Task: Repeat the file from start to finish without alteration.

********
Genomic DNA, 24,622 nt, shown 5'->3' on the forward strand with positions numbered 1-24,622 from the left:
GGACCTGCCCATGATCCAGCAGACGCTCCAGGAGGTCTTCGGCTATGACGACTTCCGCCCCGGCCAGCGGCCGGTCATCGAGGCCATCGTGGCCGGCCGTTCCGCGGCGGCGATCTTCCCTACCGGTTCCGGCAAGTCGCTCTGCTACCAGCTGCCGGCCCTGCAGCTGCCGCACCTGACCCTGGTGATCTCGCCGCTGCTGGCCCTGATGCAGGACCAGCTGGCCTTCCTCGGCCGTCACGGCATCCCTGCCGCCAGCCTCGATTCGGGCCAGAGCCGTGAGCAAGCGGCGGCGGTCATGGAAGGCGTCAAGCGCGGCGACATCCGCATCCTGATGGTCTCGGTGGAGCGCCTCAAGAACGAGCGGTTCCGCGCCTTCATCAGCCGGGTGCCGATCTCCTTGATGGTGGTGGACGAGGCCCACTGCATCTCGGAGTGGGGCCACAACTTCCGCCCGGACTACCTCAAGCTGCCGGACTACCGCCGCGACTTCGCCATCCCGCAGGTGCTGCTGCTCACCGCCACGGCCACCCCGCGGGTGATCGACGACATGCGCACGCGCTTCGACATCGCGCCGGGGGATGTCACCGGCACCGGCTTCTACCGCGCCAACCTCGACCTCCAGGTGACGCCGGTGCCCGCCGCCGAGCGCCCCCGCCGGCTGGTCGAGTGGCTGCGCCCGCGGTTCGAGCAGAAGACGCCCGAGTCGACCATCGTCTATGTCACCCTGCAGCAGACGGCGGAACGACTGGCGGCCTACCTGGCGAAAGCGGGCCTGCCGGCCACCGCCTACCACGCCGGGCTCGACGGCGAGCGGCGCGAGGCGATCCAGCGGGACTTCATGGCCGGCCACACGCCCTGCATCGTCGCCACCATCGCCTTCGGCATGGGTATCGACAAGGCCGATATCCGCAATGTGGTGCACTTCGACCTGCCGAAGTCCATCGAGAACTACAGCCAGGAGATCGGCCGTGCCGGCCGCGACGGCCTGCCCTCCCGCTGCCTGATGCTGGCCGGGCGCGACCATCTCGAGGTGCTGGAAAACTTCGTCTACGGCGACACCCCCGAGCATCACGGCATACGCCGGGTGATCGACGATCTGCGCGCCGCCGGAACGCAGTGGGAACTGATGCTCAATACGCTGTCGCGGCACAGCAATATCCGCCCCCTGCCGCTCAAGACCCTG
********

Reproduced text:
Genomic DNA, 24,622 nt, shown 5'->3' on the forward strand with positions numbered 1-24,622 from the left:
GGACCTGCCCATGATCCAGCAGACGCTCCAGGAGGTCTTCGGCTATGACGACTTCCGCCCCGGCCAGCGGCCGGTCATCGAGGCCATCGTGGCCGGCCGTTCCGCGGCGGCGATCTTCCCTACCGGTTCCGGCAAGTCGCTCTGCTACCAGCTGCCGGCCCTGCAGCTGCCGCACCTGACCCTGGTGATCTCGCCGCTGCTGGCCCTGATGCAGGACCAGCTGGCCTTCCTCGGCCGTCACGGCATCCCTGCCGCCAGCCTCGATTCGGGCCAGAGCCGTGAGCAAGCGGCGGCGGTCATGGAAGGCGTCAAGCGCGGCGACATCCGCATCCTGATGGTCTCGGTGGAGCGCCTCAAGAACGAGCGGTTCCGCGCCTTCATCAGCCGGGTGCCGATCTCCTTGATGGTGGTGGACGAGGCCCACTGCATCTCGGAGTGGGGCCACAACTTCCGCCCGGACTACCTCAAGCTGCCGGACTACCGCCGCGACTTCGCCATCCCGCAGGTGCTGCTGCTCACCGCCACGGCCACCCCGCGGGTGATCGACGACATGCGCACGCGCTTCGACATCGCGCCGGGGGATGTCACCGGCACCGGCTTCTACCGCGCCAACCTCGACCTCCAGGTGACGCCGGTGCCCGCCGCCGAGCGCCCCCGCCGGCTGGTCGAGTGGCTGCGCCCGCGGTTCGAGCAGAAGACGCCCGAGTCGACCATCGTCTATGTCACCCTGCAGCAGACGGCGGAACGACTGGCGGCCTACCTGGCGAAAGCGGGCCTGCCGGCCACCGCCTACCACGCCGGGCTCGACGGCGAGCGGCGCGAGGCGATCCAGCGGGACTTCATGGCCGGCCACACGCCCTGCATCGTCGCCACCATCGCCTTCGGCATGGGTATCGACAAGGCCGATATCCGCAATGTGGTGCACTTCGACCTGCCGAAGTCCATCGAGAACTACAGCCAGGAGATCGGCCGTGCCGGCCGCGACGGCCTGCCCTCCCGCTGCCTGATGCTGGCCGGGCGCGACCATCTCGAGGTGCTGGAAAACTTCGTCTACGGCGACACCCCCGAGCATCACGGCATACGCCGGGTGATCGACGATCTGCGCGCCGCCGGAACGCAGTGGGAACTGATGCTCAATACGCTGTCGCGGCACAGCAATATCCGCCCCCTGCCGCTCAAGACCCTG